Such is the life of a dog owner. (Now my dog is rolling onto her back, insisting that I pet her belly, and kicking like a four-year-old kid.) For the most part, I think she’s well-behaved. When I take her places, to swim, to walk, to play with other dogs (or kids), I feel proud when I hear people (strangers!) say out loud, “wow, that dog is so gentle with the kids,” or “I wish our dog was like that. This dog is so sweet, so well-behaved.” They don’t see her stealing the kindling from the stock by the woodstove and making a mess of sticks in her doggie bed or stealing a turkey carcass off the family’s kitchen counter on leftover day.

Team effort

Hey, it wasn’t JUST her. My brother’s dog was in on it. But my dog was most likely the instigator. She’s the master of invention when it comes to breaking the rules. Once, when a porcupine was in the yard, I figured all was well since my dog was inside. Not so. My dog rocket-launched herself through a window to dispatch the porcupine, and got 30 quills in the face for her trouble. That required a midnight trip to the vet for sedation and extraction…but she learned. The next time the porcupine was in the yard, and Sophie-Bea saw it (outside this time), she growled at the porcupine and came running back to me in a tizzy. I guess she was wearing her smart hat that day. And I managed to scope out the big hulking porcupine–climbing a tree like an ape.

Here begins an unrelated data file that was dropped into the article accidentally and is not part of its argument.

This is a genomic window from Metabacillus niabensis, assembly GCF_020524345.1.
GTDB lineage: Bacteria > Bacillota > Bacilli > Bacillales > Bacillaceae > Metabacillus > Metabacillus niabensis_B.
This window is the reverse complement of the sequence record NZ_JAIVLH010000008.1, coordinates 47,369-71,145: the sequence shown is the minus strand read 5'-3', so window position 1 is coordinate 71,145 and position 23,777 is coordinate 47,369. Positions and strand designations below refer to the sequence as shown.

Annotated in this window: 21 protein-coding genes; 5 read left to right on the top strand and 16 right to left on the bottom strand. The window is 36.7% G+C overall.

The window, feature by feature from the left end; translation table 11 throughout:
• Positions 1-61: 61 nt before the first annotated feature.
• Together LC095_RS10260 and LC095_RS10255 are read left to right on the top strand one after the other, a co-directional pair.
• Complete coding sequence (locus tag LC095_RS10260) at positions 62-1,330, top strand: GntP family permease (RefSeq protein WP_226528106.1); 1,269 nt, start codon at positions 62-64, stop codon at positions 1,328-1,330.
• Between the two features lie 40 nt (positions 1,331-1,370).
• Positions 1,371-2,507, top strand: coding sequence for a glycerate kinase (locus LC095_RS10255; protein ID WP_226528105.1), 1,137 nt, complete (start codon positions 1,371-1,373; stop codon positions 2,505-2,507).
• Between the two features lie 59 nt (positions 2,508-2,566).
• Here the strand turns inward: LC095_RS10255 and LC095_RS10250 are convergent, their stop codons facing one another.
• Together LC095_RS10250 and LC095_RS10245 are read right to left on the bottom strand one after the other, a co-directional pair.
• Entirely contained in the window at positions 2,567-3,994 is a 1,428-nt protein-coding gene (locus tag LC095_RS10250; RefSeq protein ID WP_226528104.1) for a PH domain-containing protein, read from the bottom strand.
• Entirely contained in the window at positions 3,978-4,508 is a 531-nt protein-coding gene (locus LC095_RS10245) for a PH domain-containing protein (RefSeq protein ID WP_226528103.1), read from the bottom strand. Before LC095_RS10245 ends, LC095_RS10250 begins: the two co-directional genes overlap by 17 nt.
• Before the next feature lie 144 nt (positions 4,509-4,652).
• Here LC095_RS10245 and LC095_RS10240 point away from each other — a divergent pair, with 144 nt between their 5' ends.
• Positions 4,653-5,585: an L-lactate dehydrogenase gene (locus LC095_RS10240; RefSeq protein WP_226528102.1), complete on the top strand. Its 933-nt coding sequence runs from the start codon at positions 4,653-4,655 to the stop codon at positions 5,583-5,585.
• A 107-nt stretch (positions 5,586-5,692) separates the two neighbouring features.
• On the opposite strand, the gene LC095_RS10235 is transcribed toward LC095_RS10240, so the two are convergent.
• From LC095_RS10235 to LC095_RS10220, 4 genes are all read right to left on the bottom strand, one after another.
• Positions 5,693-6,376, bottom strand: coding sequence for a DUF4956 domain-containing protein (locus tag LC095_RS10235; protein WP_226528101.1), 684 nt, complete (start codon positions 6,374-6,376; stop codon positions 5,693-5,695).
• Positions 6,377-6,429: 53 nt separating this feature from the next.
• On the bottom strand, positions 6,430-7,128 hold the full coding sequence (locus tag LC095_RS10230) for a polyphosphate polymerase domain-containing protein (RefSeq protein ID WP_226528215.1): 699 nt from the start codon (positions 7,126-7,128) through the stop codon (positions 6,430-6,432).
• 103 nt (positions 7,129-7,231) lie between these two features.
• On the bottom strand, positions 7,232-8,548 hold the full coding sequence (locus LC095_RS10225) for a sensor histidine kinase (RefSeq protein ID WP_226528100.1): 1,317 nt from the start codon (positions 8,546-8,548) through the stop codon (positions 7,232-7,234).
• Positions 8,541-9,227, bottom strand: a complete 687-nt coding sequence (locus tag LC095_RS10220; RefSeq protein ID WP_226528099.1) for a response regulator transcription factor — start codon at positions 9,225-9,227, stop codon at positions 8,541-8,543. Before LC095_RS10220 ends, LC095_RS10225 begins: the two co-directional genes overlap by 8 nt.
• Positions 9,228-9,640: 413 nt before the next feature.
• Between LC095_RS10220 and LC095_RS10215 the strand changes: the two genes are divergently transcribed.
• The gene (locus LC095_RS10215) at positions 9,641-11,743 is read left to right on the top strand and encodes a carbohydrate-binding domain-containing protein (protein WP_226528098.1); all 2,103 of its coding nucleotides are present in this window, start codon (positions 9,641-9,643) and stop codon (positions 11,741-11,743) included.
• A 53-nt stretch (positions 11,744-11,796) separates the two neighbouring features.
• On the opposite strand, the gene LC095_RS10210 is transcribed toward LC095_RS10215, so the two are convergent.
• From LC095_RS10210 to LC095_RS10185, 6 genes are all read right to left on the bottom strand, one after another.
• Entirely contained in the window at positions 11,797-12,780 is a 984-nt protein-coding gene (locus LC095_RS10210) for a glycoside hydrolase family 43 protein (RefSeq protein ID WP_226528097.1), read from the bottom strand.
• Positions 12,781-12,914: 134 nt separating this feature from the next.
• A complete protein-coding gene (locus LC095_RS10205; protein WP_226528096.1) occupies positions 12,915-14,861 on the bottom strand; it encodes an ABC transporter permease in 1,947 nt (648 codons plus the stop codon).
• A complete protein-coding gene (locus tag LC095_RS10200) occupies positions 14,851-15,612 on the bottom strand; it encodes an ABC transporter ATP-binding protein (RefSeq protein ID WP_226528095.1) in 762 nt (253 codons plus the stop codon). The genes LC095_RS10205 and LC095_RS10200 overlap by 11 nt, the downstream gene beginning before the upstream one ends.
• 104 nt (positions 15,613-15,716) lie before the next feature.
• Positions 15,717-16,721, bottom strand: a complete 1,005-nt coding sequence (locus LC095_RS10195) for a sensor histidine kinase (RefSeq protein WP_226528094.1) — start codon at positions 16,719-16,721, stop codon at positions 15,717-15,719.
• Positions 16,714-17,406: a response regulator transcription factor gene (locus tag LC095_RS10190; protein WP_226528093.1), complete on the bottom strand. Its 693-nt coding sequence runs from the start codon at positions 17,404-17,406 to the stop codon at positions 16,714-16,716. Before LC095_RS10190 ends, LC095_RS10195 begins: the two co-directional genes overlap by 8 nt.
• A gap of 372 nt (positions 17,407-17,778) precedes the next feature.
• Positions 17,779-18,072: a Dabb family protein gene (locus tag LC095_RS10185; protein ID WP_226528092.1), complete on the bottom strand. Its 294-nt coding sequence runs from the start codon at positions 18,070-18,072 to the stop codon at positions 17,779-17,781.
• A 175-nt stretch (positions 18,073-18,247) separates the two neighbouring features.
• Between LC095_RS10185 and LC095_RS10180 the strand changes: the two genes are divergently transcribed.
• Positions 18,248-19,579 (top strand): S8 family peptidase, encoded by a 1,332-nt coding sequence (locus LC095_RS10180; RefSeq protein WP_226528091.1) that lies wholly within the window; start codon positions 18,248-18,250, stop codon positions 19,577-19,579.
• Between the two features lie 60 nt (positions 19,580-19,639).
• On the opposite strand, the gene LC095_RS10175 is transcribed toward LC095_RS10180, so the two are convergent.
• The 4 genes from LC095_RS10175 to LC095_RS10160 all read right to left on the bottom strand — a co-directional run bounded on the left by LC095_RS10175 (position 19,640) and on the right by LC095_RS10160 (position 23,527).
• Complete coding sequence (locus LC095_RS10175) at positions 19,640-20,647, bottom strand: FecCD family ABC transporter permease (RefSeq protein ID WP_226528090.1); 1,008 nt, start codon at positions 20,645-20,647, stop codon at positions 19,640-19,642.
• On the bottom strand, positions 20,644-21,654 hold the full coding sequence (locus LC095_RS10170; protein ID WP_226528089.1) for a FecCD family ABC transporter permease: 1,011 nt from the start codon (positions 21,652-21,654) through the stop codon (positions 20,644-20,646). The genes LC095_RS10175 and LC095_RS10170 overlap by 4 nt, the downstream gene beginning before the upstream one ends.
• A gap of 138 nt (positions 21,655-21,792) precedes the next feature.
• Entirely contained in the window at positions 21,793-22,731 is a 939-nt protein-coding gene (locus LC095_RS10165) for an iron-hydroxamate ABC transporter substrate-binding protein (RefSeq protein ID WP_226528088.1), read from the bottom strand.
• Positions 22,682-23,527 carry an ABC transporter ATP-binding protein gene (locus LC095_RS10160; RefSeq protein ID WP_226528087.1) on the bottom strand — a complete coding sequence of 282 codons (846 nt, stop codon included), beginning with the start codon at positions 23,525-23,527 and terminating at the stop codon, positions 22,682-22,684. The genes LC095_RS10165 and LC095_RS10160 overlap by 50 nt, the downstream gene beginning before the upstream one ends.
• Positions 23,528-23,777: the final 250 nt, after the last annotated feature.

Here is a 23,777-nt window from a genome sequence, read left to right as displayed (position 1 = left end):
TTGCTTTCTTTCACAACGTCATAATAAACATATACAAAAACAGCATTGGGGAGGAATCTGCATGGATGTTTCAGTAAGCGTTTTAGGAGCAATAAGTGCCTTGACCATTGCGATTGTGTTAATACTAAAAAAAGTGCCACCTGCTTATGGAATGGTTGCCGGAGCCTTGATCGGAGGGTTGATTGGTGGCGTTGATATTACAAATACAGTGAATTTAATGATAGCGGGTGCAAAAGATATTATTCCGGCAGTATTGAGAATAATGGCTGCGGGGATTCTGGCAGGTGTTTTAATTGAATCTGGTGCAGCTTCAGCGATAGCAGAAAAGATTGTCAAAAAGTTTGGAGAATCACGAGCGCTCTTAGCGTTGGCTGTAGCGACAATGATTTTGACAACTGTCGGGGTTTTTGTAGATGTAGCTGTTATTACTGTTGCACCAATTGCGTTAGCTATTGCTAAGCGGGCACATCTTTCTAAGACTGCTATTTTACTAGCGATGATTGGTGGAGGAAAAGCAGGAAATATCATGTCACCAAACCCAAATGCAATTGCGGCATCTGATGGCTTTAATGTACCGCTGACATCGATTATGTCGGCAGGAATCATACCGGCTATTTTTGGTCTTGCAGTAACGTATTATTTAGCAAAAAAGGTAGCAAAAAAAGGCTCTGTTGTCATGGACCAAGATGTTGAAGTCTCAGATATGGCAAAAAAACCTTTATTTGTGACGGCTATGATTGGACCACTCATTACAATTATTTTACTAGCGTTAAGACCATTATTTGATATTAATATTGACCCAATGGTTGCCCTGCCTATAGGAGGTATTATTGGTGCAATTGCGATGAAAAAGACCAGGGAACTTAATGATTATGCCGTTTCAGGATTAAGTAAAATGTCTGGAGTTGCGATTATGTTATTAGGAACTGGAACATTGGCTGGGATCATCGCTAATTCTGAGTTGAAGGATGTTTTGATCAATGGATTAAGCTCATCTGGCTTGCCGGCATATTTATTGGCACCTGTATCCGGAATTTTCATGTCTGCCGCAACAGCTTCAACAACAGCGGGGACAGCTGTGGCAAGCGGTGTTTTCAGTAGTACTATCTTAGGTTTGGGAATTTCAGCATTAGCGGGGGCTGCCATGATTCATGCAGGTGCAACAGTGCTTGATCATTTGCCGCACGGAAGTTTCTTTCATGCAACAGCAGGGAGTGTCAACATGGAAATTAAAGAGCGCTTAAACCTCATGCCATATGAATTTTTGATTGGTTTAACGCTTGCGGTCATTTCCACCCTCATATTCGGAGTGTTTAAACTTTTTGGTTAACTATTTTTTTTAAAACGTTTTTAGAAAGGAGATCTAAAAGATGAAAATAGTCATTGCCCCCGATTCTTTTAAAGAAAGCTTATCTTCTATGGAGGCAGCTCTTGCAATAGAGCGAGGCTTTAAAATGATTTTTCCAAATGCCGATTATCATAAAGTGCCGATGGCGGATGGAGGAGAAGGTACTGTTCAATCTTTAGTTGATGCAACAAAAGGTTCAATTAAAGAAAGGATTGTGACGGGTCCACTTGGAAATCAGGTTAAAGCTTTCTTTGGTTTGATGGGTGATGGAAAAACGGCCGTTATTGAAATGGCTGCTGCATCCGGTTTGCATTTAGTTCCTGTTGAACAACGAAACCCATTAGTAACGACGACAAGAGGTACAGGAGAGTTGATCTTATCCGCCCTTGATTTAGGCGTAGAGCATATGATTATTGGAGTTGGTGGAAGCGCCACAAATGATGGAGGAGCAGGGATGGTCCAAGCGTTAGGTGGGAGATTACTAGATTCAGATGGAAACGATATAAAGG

Fast friends

Since adopting Sophie-Bea, I’ve learned that personality of a dog is the most important factor in choosing the right dog for a household. I’ve seen people adopt the wrong breeds/personalities for their lifestyle and it’s a sorry situation for the dog. I used to daydream about one day adopting a husky mix but my vet convinced me that wasn’t the right breed for my personality. Now I can agree with her…but there was a time when I argued in favor of a husky. They are beautiful dogs. But I lucked out with this funny pointer-dachshund, and I have to admit that I never would have considered her had I known about the dachshund part. It’s the side that makes her affectionate, persistent, sneaky …and clever. And able to jump 8 feet into the air and flip like a circus performer.

Dream analysis

It all comes down to the doggie basics: what she likes to do, what she needs, and what I can provide for her:  exercise, nutritious meals, rewards, love, shelter, companionship, discipline, er, I mean, routine, heck, a relatively diverse set of activities.  She makes friends easily. She likes to nap and daydream (and look things up her dream dictionary). She likes to dig, hunt and run. She works well with others.

And she’s not only a great companion, she’s grown more confident in the past three years, making her a competent guard dog. I named her “Sophie-Bea” after Sophie B. Hawkins, and my dog’s theme song was “Damn, I wish I was your guard dog.” Well, considering she lives between a German Shepherd named “Trooper,” and a state trooper’s dog (K-9 cop division), she’s too small to be considered a traditional guard dog. Somehow this doesn’t seem to cross her mind as an issue. She holds her own in the neighborhood. There’s no way I would have bonded with a puppy like this. Taking on a rescue dog does require a commitment and a certain openness to dealing with a dog’s special needs, when and if they arise. She loves the water, woods and wetlands, that’s for sure.

Leah

Poet. Artist. Ecoheroine. Human ecologist. Spiritual mermaid and Mystic. I write about literary ecology, wetlands, water, Romantic ecology, and quirky adventures with my dog.